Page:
A “Senior Moment”? On Wednesday September 8, former President Fidel Castro was quoted as saying: “The Cuban model doesn’t even work for us anymore”, when asked if Cuba’s economic system was still worth exporting to other nations, by Jeffrey Goldberg, of The Atlantic. A few days later, Friday September 10, Fidel said that it was a misunderstanding though Jeff Goldberg and Julia Sweig insisted that this is what he said. Had Fidel been experiencing a “Senior Moment?” Had he been speaking in jest- a throw-away line in a jocular conversation, but also revealing concerning his legacy to Cuba and the world? Was he misunderstood or misheard or mistranslated?
Fidel’s Economic Legacy: Rejected by Brother Raul and Questioned by Cuba’s Government
Then on Monday September 13, the Pronunciamiento de la Central de Trabajadores de Cuba announced the new policy on lay-offs in the state sector and expansion in the self-employment and cooperative sector employment. This statement outlines a new direction for the Cuban economy, namely towards greater reliance on the market mechanism, private ownership and entrepreneurship and a reduced role for the state and (attempted) planning. Cuba already had a “mixed economy” with a substantial private sector in agriculture and some 143,000 in non-agricultural activities, not to mention all those in the underground economy. However, the statement by the Cuban Federation of Labour indicates a major shift of emphasis towards a more marketized, decentralized, private-sector economy. This shift in direction for the Cuban economy negates all that Fidel has stood for regarding the economy in the past. Fidel was responsible for
- the initial nationalizations of almost all the private sector, including self-employment in 1961-1963 and 1968 (with the “Revolutionary Offensive” )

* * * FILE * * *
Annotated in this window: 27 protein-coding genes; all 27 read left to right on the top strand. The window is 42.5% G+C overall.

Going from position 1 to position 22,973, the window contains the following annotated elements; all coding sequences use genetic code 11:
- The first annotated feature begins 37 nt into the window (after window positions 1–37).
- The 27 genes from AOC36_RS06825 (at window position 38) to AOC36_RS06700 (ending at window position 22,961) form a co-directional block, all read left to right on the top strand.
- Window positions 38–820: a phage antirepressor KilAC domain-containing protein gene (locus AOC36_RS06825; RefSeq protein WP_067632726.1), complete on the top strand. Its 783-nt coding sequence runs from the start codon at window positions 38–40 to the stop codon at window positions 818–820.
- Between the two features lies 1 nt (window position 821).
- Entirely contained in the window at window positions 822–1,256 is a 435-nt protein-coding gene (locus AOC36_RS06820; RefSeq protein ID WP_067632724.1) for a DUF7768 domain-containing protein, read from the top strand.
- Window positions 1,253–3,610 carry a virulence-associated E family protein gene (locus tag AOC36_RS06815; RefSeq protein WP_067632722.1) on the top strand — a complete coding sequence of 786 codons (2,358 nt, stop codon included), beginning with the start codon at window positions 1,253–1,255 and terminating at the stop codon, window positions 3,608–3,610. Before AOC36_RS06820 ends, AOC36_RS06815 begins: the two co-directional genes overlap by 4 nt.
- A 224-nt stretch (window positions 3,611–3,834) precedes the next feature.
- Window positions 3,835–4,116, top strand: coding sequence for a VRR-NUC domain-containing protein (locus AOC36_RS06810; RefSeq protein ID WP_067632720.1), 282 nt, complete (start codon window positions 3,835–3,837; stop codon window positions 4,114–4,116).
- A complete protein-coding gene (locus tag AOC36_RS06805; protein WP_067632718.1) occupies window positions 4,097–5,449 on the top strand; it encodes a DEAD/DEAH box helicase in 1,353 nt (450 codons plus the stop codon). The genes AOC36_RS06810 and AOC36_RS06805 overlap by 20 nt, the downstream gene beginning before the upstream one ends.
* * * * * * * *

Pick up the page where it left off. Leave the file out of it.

- the continuous fulminations against the self-employment and “capitalism” from a variety of perspectives
- the shut-down of the farmers’ markets in 1986 with the “Rectification program”
- the tight containment of self-employment after 1995 and
- discrimination against self-employed Cuban citizens vis-à-vis foreign enterprise in joint ventures in terms of tax regimes.
President Raul Castro’s new approach instead is placing its faith in the small enterprise and cooperative sector, hoping that these will to come to the rescue of the economy by absorbing the underemployed labour in the state sector to be laid off in the next six months. . This is strong confirmation that President Raul Castro himself is convinced that the Cuban model is not working any more – if it ever did. It also is likely that the Communist Party and the National Assembly will not contradict Raul on this. I argued earlier that none of the variants of the “Cuban Model” had worked effectively. (The “FIDEL” Models Never Worked; Soviet and Venezuelan Subsidization Did) Many foreign analysts and observers had of course questioned the value of Fidel’s legacy in the economy as well as politically and in terms of human rights. It now appears that Fidel’s legacy is questioned by his own Government. President Raul Castro has implicitly rejected Fidel’s life work regarding the economy of Cuba.
A Difficult Day – and Situation – for Fidel
Fidel Castro allegedly said to the judges in his famous 1953 speech in his own defense at his trial after the unsuccessful attack on the Moncada army barracks “Condemn me, History will absolve me.” However, “History” will not absolve Fidel. It appears also that even the official versions of “history” under Cuba’s current Communist system will not absolve Fidel either. Small wonder that he is attempting to portray himself as the elder statesman, altruistically offering advice and warnings on international issues, many of which appear to him to be apocalyptic in character. How will Fidel respond to the official Cuban rejection of his vision of “socialism” that he has been attempting to impose on Cuba for almost half a century? . PS. It is instructive that the labour federation, the CTC, is placed in charge of implementing the lay-offs on the part of the government rather than trying to defend the interests of the state sector workers. This pretty much confirms the view of the CTC as an arm of the regime not an organization to defend workers’ rights and interests.